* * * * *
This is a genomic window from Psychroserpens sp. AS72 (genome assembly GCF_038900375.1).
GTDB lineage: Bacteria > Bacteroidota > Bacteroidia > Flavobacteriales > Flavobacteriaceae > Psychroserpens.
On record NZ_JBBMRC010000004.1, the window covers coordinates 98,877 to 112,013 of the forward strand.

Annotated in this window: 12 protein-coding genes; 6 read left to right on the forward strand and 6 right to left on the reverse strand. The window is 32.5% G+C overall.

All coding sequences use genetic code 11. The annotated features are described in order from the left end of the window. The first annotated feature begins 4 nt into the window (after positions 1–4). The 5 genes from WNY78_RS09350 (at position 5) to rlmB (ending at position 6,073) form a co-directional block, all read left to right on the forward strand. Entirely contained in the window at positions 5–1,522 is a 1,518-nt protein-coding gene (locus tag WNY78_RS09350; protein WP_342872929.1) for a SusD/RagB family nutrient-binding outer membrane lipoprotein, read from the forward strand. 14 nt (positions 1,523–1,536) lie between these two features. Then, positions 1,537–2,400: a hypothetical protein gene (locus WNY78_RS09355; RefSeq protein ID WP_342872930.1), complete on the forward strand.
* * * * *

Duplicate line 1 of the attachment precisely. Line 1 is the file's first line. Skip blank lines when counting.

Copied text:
This is a genomic window from Psychroserpens sp. AS72 (genome assembly GCF_038900375.1).